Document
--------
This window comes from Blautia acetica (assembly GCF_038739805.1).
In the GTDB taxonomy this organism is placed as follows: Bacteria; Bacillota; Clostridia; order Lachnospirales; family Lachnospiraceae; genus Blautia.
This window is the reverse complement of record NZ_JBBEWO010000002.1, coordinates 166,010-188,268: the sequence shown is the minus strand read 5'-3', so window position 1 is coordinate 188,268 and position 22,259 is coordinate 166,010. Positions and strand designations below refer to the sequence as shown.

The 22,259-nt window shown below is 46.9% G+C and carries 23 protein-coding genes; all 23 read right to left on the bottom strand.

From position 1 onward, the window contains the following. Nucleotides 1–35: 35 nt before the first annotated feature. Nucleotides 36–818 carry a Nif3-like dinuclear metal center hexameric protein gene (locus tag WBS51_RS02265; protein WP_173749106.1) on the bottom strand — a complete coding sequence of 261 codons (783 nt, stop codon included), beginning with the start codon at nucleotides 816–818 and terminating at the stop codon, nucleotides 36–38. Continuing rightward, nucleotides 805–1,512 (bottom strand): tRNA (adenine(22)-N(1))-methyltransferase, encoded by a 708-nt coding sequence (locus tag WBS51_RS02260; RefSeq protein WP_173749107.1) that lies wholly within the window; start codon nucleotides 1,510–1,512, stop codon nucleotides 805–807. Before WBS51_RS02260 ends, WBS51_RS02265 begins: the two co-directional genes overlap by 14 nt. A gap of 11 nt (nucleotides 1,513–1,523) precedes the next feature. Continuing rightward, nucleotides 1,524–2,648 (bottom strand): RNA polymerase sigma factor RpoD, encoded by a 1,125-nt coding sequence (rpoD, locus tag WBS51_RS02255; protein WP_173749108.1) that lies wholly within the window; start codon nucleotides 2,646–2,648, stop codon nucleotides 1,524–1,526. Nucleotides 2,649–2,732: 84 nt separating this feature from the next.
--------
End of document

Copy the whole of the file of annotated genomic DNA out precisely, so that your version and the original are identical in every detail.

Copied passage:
This window comes from Blautia acetica (assembly GCF_038739805.1).
In the GTDB taxonomy this organism is placed as follows: Bacteria; Bacillota; Clostridia; order Lachnospirales; family Lachnospiraceae; genus Blautia.
This window is the reverse complement of record NZ_JBBEWO010000002.1, coordinates 166,010-188,268: the sequence shown is the minus strand read 5'-3', so window position 1 is coordinate 188,268 and position 22,259 is coordinate 166,010. Positions and strand designations below refer to the sequence as shown.

The 22,259-nt window shown below is 46.9% G+C and carries 23 protein-coding genes; all 23 read right to left on the bottom strand.

From position 1 onward, the window contains the following. Nucleotides 1–35: 35 nt before the first annotated feature. Nucleotides 36–818 carry a Nif3-like dinuclear metal center hexameric protein gene (locus tag WBS51_RS02265; protein WP_173749106.1) on the bottom strand — a complete coding sequence of 261 codons (783 nt, stop codon included), beginning with the start codon at nucleotides 816–818 and terminating at the stop codon, nucleotides 36–38. Continuing rightward, nucleotides 805–1,512 (bottom strand): tRNA (adenine(22)-N(1))-methyltransferase, encoded by a 708-nt coding sequence (locus tag WBS51_RS02260; RefSeq protein WP_173749107.1) that lies wholly within the window; start codon nucleotides 1,510–1,512, stop codon nucleotides 805–807. Before WBS51_RS02260 ends, WBS51_RS02265 begins: the two co-directional genes overlap by 14 nt. A gap of 11 nt (nucleotides 1,513–1,523) precedes the next feature. Continuing rightward, nucleotides 1,524–2,648 (bottom strand): RNA polymerase sigma factor RpoD, encoded by a 1,125-nt coding sequence (rpoD, locus tag WBS51_RS02255; protein WP_173749108.1) that lies wholly within the window; start codon nucleotides 2,646–2,648, stop codon nucleotides 1,524–1,526. Nucleotides 2,649–2,732: 84 nt separating this feature from the next.